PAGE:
This is the story of James (45), Stephen (11) and Caitlin (8 and 7 days), and how they went up a mountain to see what they could see, and all that they could see was nothing. Or, how I took my children to the top of Snowdon in a blustery rainstorm.
I had decided to spend some of my time off work with my children in Snowdonia, although, as it turned out, that time amounted to less than 36 hours. So, after arriving on the Wednesday afternoon and setting up our tent at the very pleasant Llwyn Onn Guest House campsite near Betws-y-Coed before going to Bethesda
via Swallow Falls
and the Ugly House,
we woke up early on the Thursday morning and set off to climb Snowdon. The plan was that we would follow part of the suggestion in the July 2013 edition of Trail magazine by parking at the Snowdon Ranger station with a view to getting the Sherpa bus down to Rhyd-Ddu. We would then walk up the Rhyd-Ddu Path and down Snowdon Ranger, and in that way come back to where we had parked the car. That would give me two more routes up Snowdon after I walked the Pyg Track and the Miners’ Track in May 2012, which you can read about here. But we had camped about 50 minutes’ drive away from Snowdon Ranger and when I saw we would not make it in time to catch the bus we just stopped and parked at Rhyd-Ddu station instead. Parking costs £4 for the day, which is more than reasonable. I had not been able to fit everything I would possibly need for the children in my usual daypack, so I was using my Berghaus Cyclops Crusader bergen again, and it felt heavy. In fact, I found out later that it weighed over 35 pounds, so that made the walk into a good training session. I got the children into their walking boots and their fleeces, as it already felt cold, and we set off along the Rhyd-Ddu Path at 0830.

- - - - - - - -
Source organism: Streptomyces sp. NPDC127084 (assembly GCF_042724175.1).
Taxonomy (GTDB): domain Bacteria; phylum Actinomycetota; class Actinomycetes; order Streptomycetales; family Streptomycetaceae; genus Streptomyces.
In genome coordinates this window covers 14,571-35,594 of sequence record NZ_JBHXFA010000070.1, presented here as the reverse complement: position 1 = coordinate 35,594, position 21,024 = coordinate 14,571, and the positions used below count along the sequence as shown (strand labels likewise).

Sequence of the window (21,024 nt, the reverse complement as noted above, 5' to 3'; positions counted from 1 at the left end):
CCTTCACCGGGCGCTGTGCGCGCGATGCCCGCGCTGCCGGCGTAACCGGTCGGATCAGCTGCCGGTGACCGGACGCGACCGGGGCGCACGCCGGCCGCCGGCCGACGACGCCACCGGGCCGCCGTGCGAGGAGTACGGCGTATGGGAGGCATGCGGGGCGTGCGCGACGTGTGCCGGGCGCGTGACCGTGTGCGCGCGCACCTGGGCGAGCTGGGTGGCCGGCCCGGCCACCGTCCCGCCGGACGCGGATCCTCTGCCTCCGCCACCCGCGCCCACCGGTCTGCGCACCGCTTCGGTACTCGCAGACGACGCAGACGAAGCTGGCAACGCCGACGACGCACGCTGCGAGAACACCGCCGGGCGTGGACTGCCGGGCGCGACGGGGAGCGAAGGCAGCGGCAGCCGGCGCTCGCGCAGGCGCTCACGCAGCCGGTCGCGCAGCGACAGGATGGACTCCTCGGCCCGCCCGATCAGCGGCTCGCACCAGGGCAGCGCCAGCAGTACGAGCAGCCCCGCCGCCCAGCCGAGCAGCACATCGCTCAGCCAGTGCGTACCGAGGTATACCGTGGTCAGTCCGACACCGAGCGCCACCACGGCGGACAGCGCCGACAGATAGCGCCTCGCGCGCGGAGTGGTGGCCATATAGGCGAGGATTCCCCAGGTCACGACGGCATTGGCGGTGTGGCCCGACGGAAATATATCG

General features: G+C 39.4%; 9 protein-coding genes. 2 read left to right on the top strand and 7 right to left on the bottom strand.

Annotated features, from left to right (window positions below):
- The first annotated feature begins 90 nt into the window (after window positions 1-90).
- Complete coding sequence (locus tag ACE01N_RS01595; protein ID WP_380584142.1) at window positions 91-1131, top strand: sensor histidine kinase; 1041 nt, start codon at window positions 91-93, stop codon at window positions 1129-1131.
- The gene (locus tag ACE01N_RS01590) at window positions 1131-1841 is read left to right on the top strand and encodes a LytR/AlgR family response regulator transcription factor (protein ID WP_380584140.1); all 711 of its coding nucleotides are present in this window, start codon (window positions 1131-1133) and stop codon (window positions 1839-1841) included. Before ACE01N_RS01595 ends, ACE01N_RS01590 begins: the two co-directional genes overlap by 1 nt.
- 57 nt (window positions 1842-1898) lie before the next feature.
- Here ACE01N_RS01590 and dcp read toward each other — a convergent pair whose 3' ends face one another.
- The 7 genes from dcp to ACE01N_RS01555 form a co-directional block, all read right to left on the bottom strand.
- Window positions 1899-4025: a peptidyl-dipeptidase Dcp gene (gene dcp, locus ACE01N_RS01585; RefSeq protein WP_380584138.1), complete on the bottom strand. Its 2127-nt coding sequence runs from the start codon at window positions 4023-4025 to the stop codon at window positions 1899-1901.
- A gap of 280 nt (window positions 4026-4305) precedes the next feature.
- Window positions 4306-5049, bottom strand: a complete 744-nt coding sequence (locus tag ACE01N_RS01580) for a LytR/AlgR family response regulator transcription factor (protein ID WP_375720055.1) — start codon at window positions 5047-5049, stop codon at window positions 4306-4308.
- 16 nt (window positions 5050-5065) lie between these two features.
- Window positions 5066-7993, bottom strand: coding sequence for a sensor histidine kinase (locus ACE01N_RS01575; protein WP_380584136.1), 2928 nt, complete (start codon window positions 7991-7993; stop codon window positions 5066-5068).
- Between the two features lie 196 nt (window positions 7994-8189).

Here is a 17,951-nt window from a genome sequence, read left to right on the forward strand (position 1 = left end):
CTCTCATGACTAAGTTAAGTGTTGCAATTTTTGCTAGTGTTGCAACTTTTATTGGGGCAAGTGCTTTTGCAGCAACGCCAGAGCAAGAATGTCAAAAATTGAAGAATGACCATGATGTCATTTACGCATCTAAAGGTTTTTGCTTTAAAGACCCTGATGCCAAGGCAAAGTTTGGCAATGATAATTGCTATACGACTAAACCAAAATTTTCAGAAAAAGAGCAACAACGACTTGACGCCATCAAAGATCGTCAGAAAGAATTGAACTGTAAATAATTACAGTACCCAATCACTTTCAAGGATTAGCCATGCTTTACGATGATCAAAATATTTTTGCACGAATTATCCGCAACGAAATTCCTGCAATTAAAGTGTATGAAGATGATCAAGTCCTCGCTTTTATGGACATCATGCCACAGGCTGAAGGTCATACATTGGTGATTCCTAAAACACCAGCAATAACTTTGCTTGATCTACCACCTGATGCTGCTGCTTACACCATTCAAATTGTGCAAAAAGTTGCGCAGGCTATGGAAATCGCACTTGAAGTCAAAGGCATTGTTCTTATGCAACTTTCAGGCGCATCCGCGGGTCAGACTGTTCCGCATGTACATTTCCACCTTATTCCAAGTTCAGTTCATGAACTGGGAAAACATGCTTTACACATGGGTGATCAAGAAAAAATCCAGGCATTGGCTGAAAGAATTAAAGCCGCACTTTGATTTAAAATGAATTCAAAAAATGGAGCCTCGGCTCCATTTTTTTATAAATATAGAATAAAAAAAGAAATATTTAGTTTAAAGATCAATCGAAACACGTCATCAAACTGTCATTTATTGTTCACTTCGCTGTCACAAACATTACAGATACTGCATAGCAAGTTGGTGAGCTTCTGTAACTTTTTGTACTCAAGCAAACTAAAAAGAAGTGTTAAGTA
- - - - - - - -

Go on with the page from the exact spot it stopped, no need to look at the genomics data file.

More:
It was a steady climb past the spoil tips and ruined dwellings from the slate mining industry, and Stephen was already enjoying the ‘scenery’. In fact, he seemed to be in his element, carrying the map and pushing off ahead of us. We hardly walked with him all day, and seemed to be in his wake the whole time. Caitlin was a lot more interested in the sheep, although she insisted they were mountain goats, because they had horns. The weather was pleasant enough and we waited for the sun we had driven through that morning to shine through. Caitlin even took off her fleece because she had got too warm. She did find something to moan about every step of the way, but could not have been that troubled because every time we spotted another sheep she was instantly distracted from her latest woe. We reached Pen ar Lon at 0900 and turned left (north east) to climb the open flanks of Rhos Boeth